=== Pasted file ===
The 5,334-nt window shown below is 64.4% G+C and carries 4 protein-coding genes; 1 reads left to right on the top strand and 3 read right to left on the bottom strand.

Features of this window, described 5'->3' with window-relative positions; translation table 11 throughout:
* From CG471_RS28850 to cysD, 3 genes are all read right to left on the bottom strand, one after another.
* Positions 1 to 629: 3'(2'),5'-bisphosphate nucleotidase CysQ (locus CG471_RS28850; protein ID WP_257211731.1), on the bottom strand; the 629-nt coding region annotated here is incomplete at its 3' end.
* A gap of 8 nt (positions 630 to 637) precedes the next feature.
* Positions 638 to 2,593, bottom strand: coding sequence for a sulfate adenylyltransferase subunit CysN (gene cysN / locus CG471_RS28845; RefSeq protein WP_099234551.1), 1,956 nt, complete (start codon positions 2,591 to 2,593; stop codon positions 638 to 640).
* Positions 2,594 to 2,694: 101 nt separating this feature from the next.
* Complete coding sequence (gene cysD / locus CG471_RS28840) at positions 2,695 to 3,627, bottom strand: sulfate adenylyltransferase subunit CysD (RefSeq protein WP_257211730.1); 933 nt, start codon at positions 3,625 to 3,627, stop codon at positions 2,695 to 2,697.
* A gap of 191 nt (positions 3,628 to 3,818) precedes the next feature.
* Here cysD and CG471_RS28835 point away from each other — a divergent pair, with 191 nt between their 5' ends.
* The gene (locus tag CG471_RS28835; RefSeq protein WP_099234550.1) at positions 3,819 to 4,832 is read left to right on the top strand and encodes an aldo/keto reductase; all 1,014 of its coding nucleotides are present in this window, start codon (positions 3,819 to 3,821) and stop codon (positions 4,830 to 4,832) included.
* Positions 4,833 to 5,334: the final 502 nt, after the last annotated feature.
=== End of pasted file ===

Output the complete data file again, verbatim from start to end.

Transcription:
The 5,334-nt window shown below is 64.4% G+C and carries 4 protein-coding genes; 1 reads left to right on the top strand and 3 read right to left on the bottom strand.

Features of this window, described 5'->3' with window-relative positions; translation table 11 throughout:
* From CG471_RS28850 to cysD, 3 genes are all read right to left on the bottom strand, one after another.
* Positions 1 to 629: 3'(2'),5'-bisphosphate nucleotidase CysQ (locus CG471_RS28850; protein ID WP_257211731.1), on the bottom strand; the 629-nt coding region annotated here is incomplete at its 3' end.
* A gap of 8 nt (positions 630 to 637) precedes the next feature.
* Positions 638 to 2,593, bottom strand: coding sequence for a sulfate adenylyltransferase subunit CysN (gene cysN / locus CG471_RS28845; RefSeq protein WP_099234551.1), 1,956 nt, complete (start codon positions 2,591 to 2,593; stop codon positions 638 to 640).
* Positions 2,594 to 2,694: 101 nt separating this feature from the next.
* Complete coding sequence (gene cysD / locus CG471_RS28840) at positions 2,695 to 3,627, bottom strand: sulfate adenylyltransferase subunit CysD (RefSeq protein WP_257211730.1); 933 nt, start codon at positions 3,625 to 3,627, stop codon at positions 2,695 to 2,697.
* A gap of 191 nt (positions 3,628 to 3,818) precedes the next feature.
* Here cysD and CG471_RS28835 point away from each other — a divergent pair, with 191 nt between their 5' ends.
* The gene (locus tag CG471_RS28835; RefSeq protein WP_099234550.1) at positions 3,819 to 4,832 is read left to right on the top strand and encodes an aldo/keto reductase; all 1,014 of its coding nucleotides are present in this window, start codon (positions 3,819 to 3,821) and stop codon (positions 4,830 to 4,832) included.
* Positions 4,833 to 5,334: the final 502 nt, after the last annotated feature.